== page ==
Missing from this presentation at this time — is a prior (baseline) ECG on this patient who has a known history of significant coronary disease. As a result — I was not initially sure what was "new" vs "old". That said:
  • There is bifascicular block (RBBB/LAHB) — which if new, would be an extremely worrisome sign.
  • Multiple leads show abnormal ST segment straightening, with ST depression. This ST depression appears to be maximal in leads V3-to-V5 — which could reflect acute posterior OMI (Occlusion-based Myocardial Infarction) — most probably with multi-vessel disease (ie, diffuse subendocardial ischemia suggested by the ST depression with ST elevation in aVR>V1).
  • This patient has new CPand — he is hypotensive.

  • BOTTOM Line: The normal initial troponin — and lack of ST elevation are not reasons for not performing cardiac catheterization. Acute posterior OMI results in ST depression, not ST elevation (with this ST depression typically maximal in leads V2-to-V4). Troponin rise is sometimes delayed. Even if acute coronary occlusion is not present in today's case — the findings of diffuse subendocardial ischemia in a patient with bifascicular block and known coronary disease — who presents with new CP and hypotension — constitute clear indication for immediate cath lab activation at this point in the case.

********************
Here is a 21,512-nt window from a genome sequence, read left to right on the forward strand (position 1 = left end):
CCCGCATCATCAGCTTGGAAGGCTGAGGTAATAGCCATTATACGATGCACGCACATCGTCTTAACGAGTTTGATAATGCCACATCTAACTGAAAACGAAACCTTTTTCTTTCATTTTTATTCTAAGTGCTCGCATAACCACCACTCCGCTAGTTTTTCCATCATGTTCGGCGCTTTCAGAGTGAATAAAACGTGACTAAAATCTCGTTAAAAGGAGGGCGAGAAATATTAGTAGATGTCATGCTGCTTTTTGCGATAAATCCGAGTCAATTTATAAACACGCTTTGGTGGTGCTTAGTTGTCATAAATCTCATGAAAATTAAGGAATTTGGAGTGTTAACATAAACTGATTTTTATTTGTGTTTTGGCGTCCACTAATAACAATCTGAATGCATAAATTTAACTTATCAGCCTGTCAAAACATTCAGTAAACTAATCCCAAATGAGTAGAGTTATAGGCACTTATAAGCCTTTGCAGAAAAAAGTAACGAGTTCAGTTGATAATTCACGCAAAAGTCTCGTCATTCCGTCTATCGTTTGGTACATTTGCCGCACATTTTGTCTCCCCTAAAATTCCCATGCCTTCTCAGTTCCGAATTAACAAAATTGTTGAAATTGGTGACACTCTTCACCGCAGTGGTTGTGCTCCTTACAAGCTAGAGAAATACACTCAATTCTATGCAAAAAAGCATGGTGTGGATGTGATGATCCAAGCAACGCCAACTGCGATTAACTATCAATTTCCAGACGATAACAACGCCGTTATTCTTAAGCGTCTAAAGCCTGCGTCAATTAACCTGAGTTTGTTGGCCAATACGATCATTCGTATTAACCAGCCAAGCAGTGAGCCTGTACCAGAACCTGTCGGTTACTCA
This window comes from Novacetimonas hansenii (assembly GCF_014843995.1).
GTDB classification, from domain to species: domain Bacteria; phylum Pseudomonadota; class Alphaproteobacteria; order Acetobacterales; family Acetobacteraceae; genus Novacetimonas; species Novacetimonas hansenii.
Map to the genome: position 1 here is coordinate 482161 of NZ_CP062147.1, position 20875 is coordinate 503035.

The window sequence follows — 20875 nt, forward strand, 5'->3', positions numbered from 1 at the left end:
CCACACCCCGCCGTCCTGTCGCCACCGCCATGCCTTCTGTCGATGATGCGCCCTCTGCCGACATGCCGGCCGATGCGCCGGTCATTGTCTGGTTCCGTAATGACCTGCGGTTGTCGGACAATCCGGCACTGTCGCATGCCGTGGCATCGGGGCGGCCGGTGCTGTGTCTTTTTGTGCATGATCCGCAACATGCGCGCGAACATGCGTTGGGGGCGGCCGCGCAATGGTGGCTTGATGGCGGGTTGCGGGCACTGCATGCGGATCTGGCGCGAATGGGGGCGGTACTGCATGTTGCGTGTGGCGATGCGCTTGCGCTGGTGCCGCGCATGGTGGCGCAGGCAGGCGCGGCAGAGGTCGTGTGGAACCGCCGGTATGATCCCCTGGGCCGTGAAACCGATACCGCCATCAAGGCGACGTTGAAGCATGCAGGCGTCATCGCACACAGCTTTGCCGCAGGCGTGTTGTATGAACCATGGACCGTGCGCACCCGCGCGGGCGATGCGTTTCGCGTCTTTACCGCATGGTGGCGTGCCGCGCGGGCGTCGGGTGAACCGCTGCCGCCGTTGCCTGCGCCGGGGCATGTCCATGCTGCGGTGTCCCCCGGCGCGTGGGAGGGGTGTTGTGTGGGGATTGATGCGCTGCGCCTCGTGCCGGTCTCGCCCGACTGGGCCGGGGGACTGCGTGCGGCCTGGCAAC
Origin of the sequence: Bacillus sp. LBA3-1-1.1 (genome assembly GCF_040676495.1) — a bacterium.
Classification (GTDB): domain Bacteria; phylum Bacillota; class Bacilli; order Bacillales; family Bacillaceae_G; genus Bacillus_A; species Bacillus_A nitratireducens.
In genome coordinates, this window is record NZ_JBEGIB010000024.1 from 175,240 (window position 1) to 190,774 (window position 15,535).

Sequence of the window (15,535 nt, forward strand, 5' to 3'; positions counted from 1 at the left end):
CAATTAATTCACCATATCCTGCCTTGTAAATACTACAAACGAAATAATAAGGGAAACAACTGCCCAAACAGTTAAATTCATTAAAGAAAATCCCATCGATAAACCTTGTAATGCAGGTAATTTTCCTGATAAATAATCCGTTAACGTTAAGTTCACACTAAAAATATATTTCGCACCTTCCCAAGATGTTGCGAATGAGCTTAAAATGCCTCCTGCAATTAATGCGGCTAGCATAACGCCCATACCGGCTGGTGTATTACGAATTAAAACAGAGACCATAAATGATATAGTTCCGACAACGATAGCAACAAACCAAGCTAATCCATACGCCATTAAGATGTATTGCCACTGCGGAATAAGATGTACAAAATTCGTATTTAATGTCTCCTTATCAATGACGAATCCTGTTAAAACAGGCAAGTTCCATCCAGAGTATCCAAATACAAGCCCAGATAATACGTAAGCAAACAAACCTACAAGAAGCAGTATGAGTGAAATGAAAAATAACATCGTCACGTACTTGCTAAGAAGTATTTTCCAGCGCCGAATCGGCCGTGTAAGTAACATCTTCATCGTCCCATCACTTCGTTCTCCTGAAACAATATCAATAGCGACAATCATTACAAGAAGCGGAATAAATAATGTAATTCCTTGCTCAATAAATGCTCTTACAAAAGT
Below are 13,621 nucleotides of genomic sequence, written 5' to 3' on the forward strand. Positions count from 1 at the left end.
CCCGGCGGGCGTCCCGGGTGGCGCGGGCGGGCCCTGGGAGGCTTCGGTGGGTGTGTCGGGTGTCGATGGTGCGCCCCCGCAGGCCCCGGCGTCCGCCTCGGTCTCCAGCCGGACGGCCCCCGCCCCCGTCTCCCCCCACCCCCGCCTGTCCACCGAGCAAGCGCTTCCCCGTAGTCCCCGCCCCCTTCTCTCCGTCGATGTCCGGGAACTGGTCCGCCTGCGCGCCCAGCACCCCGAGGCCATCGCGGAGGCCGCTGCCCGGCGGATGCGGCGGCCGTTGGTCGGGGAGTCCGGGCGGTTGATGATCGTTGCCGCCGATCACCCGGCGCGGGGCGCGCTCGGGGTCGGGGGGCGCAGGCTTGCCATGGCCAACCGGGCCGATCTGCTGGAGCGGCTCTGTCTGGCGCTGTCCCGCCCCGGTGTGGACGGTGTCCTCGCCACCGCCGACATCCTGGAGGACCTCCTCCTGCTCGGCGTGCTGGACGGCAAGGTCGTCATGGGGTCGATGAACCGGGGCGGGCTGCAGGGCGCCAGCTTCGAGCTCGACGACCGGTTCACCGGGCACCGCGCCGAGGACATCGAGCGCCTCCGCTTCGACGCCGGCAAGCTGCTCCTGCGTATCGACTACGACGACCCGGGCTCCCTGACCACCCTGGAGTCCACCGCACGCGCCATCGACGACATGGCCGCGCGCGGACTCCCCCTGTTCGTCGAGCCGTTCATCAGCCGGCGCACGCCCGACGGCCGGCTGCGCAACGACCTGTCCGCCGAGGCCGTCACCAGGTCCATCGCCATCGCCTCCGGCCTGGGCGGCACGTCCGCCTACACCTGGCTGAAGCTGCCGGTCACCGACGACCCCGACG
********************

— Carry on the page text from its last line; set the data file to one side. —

The CASE Continues:
Another ECG was obtained 54 minutes after ECG #1. Unfortunately — I do not have information on the patient's symptoms and hemodynamics at the time ECG #2 was recorded.

For ease of comparison in Figure-2 — I've put these 2 ECGs together.
  • How would you interpret ECG #2 in light of the initial tracing done 54 minutes earlier?

Figure-2: Comparison between the initial and repeat ECGs.

MY Thoughts on the Repeat ECG:
QRS morphology in the repeat ECG is virtually the same as in the initial tracing — which means that lead-by-lead comparison for subtle differences in ST-T wave morphology will be valid.
  • There are now Q waves in leads V1 and V2 of ECG #2 — that were not previously present.
  • There is more ST elevation in leads aVR and V1.
  • There is more ST depression in virtually all leads compared to what was present in ECG #1.

  • Impression: ECG signs of diffuse subendocardial ischemia have clearly increased. Coronary reperfusion is urgently needed.

The Baseline ECG was Found:
A prior ECG on today's patient, done ~9 months earlier — was found. For ease of comparison in Figure-3 — I've put this baseline tracing together with the initial ECG in today's case. 
  • What do we learn from the baseline ECG? 

Figure-3: Comparison between the initial ECG in today's case — with a prior tracing recorded ~9 months earlier. What does this baseline ECG tell us?

MY Thoughts on the Baseline ECG: